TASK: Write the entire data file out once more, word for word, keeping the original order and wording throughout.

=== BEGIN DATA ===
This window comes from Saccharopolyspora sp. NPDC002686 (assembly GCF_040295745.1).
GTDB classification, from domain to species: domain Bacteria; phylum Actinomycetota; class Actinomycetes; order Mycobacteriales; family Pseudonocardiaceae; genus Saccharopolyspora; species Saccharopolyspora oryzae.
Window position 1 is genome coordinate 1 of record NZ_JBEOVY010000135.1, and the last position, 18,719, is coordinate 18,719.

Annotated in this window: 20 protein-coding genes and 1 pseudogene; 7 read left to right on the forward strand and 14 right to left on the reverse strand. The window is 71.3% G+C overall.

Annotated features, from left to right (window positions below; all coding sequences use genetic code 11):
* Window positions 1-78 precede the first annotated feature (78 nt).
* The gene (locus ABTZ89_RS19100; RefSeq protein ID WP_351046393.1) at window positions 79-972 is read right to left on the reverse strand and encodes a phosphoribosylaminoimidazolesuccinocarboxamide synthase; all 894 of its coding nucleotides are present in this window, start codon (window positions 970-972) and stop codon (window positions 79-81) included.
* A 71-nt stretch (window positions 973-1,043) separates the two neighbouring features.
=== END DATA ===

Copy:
This window comes from Saccharopolyspora sp. NPDC002686 (assembly GCF_040295745.1).
GTDB classification, from domain to species: domain Bacteria; phylum Actinomycetota; class Actinomycetes; order Mycobacteriales; family Pseudonocardiaceae; genus Saccharopolyspora; species Saccharopolyspora oryzae.
Window position 1 is genome coordinate 1 of record NZ_JBEOVY010000135.1, and the last position, 18,719, is coordinate 18,719.

Annotated in this window: 20 protein-coding genes and 1 pseudogene; 7 read left to right on the forward strand and 14 right to left on the reverse strand. The window is 71.3% G+C overall.

Annotated features, from left to right (window positions below; all coding sequences use genetic code 11):
* Window positions 1-78 precede the first annotated feature (78 nt).
* The gene (locus ABTZ89_RS19100; RefSeq protein ID WP_351046393.1) at window positions 79-972 is read right to left on the reverse strand and encodes a phosphoribosylaminoimidazolesuccinocarboxamide synthase; all 894 of its coding nucleotides are present in this window, start codon (window positions 970-972) and stop codon (window positions 79-81) included.
* A 71-nt stretch (window positions 973-1,043) separates the two neighbouring features.